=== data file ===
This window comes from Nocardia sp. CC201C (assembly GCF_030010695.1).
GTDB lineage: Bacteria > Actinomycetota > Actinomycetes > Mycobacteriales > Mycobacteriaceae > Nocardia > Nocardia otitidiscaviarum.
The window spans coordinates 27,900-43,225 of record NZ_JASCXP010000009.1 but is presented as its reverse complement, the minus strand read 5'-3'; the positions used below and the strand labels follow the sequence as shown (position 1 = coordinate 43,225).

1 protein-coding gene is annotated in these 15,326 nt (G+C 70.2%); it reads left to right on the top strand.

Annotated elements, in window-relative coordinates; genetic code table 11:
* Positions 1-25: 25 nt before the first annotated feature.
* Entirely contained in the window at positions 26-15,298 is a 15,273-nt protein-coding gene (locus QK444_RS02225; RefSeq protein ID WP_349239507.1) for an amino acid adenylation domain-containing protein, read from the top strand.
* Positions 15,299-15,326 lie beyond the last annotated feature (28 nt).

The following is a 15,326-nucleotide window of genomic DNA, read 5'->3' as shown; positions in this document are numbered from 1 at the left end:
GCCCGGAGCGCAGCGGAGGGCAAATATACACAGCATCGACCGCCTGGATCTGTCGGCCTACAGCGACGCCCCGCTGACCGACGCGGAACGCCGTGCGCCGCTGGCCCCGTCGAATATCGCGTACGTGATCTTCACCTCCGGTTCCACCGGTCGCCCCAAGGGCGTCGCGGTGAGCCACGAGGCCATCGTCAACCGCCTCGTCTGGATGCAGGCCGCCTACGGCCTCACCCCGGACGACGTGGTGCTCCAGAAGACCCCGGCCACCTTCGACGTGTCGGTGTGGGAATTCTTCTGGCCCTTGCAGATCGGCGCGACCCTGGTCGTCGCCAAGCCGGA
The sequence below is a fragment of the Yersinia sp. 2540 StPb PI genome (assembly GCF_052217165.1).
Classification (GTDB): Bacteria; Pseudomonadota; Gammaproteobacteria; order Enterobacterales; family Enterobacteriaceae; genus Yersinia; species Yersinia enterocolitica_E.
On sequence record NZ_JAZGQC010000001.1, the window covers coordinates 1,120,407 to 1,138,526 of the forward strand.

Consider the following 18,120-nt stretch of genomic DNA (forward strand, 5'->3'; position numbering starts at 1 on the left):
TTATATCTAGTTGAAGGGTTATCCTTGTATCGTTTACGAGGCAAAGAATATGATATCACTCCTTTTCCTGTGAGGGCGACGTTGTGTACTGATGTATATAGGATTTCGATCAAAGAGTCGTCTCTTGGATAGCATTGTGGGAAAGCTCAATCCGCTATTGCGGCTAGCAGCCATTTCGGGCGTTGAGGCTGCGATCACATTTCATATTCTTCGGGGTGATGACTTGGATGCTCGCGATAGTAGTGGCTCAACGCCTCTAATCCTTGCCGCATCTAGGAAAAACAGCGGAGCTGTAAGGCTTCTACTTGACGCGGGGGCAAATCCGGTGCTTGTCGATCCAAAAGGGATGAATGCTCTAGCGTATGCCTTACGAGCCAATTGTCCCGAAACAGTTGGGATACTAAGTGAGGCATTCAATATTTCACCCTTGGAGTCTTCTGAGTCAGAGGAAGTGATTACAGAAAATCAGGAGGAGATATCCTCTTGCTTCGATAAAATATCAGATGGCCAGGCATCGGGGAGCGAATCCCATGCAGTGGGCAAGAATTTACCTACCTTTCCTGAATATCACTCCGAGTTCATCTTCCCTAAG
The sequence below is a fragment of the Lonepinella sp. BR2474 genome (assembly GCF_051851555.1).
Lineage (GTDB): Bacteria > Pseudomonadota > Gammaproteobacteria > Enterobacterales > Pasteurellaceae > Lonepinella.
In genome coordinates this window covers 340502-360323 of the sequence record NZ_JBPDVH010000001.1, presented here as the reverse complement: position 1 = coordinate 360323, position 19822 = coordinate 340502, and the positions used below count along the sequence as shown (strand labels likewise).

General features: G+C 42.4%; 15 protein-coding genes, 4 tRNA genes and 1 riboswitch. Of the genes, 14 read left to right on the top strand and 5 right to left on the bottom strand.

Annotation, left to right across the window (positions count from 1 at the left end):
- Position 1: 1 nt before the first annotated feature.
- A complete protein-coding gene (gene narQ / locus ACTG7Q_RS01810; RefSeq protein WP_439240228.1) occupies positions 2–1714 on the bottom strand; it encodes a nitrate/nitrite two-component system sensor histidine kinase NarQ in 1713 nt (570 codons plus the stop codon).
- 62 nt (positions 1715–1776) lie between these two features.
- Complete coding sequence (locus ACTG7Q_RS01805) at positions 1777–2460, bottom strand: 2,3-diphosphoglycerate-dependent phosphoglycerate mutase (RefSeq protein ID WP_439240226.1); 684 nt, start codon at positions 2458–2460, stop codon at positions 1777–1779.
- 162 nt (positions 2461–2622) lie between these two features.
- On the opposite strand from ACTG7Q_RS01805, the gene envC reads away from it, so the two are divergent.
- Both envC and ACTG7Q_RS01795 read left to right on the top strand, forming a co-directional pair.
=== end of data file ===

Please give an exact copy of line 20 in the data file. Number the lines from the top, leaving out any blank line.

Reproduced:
Annotation, left to right across the window (positions count from 1 at the left end):